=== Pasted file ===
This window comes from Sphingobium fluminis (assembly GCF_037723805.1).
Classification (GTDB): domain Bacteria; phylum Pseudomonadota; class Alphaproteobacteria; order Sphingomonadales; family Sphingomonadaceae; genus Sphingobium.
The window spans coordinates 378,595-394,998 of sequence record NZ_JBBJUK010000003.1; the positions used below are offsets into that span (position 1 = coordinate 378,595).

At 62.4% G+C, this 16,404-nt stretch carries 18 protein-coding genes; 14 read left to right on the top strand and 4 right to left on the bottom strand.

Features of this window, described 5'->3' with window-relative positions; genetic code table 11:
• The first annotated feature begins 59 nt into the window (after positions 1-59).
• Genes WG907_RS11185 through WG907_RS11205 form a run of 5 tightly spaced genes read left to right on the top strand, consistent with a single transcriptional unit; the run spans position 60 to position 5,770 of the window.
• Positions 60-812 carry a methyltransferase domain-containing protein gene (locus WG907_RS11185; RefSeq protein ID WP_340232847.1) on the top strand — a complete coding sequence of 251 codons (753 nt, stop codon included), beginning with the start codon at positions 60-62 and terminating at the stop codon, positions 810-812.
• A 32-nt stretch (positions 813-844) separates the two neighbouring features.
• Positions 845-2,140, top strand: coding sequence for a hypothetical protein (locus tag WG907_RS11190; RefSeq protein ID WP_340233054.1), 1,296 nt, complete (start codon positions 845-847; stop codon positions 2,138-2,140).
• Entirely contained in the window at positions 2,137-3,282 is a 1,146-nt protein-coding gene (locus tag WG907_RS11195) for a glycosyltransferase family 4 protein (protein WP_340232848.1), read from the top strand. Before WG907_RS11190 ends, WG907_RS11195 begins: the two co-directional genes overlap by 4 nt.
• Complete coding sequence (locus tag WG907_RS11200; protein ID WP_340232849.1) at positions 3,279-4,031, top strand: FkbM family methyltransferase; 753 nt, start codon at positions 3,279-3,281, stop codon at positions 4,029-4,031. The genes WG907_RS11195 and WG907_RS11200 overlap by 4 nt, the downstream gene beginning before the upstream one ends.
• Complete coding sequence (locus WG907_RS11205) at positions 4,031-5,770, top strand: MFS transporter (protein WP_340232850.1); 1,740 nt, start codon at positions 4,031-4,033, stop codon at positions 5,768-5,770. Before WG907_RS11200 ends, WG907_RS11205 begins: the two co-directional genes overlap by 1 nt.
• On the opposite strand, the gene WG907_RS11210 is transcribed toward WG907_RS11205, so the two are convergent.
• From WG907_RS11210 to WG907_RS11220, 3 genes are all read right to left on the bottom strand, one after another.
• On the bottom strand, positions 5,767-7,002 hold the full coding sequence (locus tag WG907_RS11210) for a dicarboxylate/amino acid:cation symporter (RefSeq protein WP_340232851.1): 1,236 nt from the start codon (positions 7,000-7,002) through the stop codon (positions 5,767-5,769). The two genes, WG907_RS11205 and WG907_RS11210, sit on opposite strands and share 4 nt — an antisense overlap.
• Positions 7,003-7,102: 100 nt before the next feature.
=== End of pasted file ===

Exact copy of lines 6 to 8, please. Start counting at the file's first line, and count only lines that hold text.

• The first annotated feature begins 59 nt into the window (after positions 1-59).
• Genes WG907_RS11185 through WG907_RS11205 form a run of 5 tightly spaced genes read left to right on the top strand, consistent with a single transcriptional unit; the run spans position 60 to position 5,770 of the window.
• Positions 60-812 carry a methyltransferase domain-containing protein gene (locus WG907_RS11185; RefSeq protein ID WP_340232847.1) on the top strand — a complete coding sequence of 251 codons (753 nt, stop codon included), beginning with the start codon at positions 60-62 and terminating at the stop codon, positions 810-812.